Skype’s roots are in peer-to-peer VoIP calling. They have since branched out into a variety of other products including video chat and increasingly, business unified communications. It’s newest product, FREETALK Connect Me, takes it back to its VoIP roots.

Most Skype communications have historically come through the PC and increasingly through mobile connected devices. Tech savvy consumers could find ways around this and mimic traditional calling with Skype with third party products. But with FREETALK Connect Me, Skype is taking their VoIP calling to the masses. FREETALK Connect Me is a home phone line adapter, which bridges traditional telephones with Skype VoIP calling. Think of it as Skype’s version of the magicJack adapter, although Skype’s version does not need a computer to be on (you do need computer access for initial set-up). Not to be outdone, magicJack is also going after Skype’s core service, with the launch of their magicTalk service. It will be interesting to watch these two battle it out on each other’s core turf.

In Skype’s own words (via their website), “The FREETALK Connect-Me phone adapter is a small box that sits between your home phone and your broadband router and lets you enjoy convenient, low-cost Skype calls from your home phone!” Neil Stevens, Skype’s vice president and general manager for product and marketing chimes in with, “Now, using Skype at home is as simple as picking up a handset and dialing.”

Skype is selling the adapter in a few ways:

  • $39.99, which includes 60 minutes of calling to any domestic landline or mobile phone.
  • $59.99 which includes unlimited U.S. and Canada calling
  • $59.99 which includes unlimited world calling for 3 months

Skype does say that FREETALK Connect Me should not be considered as a landline replacement. I find these disclaimers interesting, in that, they are buried in the FAQ section of their website, but the marketing message is quite clear – use FREETALK Connect Me as your home phone. The other marketing strategy of note here is the use of the word ‘free.’ It’s a strategy that’s been used quite effectively by a variety of VoIP and wireless providers. It’s quite ingenious how these marketers have convinced consumers that their service is ‘free,’ even though you have to pay something to use them.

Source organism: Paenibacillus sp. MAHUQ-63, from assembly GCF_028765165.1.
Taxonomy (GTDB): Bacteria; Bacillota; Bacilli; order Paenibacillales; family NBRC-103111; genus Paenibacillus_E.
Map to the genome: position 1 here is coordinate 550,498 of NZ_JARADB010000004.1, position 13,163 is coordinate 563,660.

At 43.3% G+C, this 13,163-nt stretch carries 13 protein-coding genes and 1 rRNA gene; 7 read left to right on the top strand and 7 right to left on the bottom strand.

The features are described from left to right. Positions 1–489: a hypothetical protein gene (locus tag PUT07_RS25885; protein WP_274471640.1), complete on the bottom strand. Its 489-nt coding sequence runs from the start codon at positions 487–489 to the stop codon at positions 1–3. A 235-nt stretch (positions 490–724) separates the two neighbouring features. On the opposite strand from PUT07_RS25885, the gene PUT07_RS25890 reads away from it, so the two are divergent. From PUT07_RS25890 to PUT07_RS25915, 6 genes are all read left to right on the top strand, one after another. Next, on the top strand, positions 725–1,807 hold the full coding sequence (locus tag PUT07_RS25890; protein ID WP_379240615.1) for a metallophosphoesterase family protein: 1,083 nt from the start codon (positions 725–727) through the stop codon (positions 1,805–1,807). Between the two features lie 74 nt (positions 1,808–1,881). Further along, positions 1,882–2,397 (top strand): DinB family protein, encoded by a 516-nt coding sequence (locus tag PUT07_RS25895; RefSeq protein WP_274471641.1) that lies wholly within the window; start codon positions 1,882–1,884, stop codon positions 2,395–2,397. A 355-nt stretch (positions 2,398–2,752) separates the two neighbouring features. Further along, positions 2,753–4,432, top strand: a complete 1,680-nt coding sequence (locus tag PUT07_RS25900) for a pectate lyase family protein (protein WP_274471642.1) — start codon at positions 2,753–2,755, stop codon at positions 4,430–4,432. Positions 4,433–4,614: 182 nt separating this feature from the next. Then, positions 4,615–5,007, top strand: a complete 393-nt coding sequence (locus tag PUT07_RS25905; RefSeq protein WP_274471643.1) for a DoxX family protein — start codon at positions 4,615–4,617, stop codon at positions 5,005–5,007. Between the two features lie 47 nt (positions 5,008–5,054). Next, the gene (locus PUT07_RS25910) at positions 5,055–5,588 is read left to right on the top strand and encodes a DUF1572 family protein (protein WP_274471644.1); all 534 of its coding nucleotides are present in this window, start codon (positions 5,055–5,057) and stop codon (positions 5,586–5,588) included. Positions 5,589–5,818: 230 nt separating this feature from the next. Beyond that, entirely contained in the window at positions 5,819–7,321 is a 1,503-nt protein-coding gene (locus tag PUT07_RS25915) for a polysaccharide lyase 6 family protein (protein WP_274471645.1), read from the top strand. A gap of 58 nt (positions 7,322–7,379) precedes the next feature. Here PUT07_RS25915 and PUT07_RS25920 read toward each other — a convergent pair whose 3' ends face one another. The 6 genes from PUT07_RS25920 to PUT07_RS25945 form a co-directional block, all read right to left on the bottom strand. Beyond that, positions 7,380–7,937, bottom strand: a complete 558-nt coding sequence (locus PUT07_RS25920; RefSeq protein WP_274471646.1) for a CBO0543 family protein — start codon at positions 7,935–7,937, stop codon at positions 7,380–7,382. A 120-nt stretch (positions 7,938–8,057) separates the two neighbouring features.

FREETALK Connect Me is priced higher than magicJack’s $19.95/year. It will be interesting to see if that price difference means FREETALK Connect Me will interconnect with everyone, including rural carriers, a practice that magicJack appears to be having some issues with.


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4 thoughts on “Skype Takes on magicJack With FREETALK Connect Me

  1. I'm sure this a good development for seniors and people who don't like to use the computer, but for me, it doesn't seem like that much of a big deal. I haven't paid to talk to anyone since 2008, but that's because me and my friends aren't scared of our computers. Lately I just keep in touch with people via Facebook Video Chat Rounds, and I don't really see a reason to change.

  2. i would think that most people who find this type of voip app appealing probably have already made the shift, so skype may take market share away from people like magicjack or vonage, but i doubt you'll see large scale movement from people who aren't already doing some type of voip play.

    1. Might be – but there's a ton of people who use skype im and video chat, but still have a traditional home landline. Depends on how aggressive skype gets with this. If they get super aggressive, a la magicJack, maybe you will see an impact. If they are real passive, maybe not.

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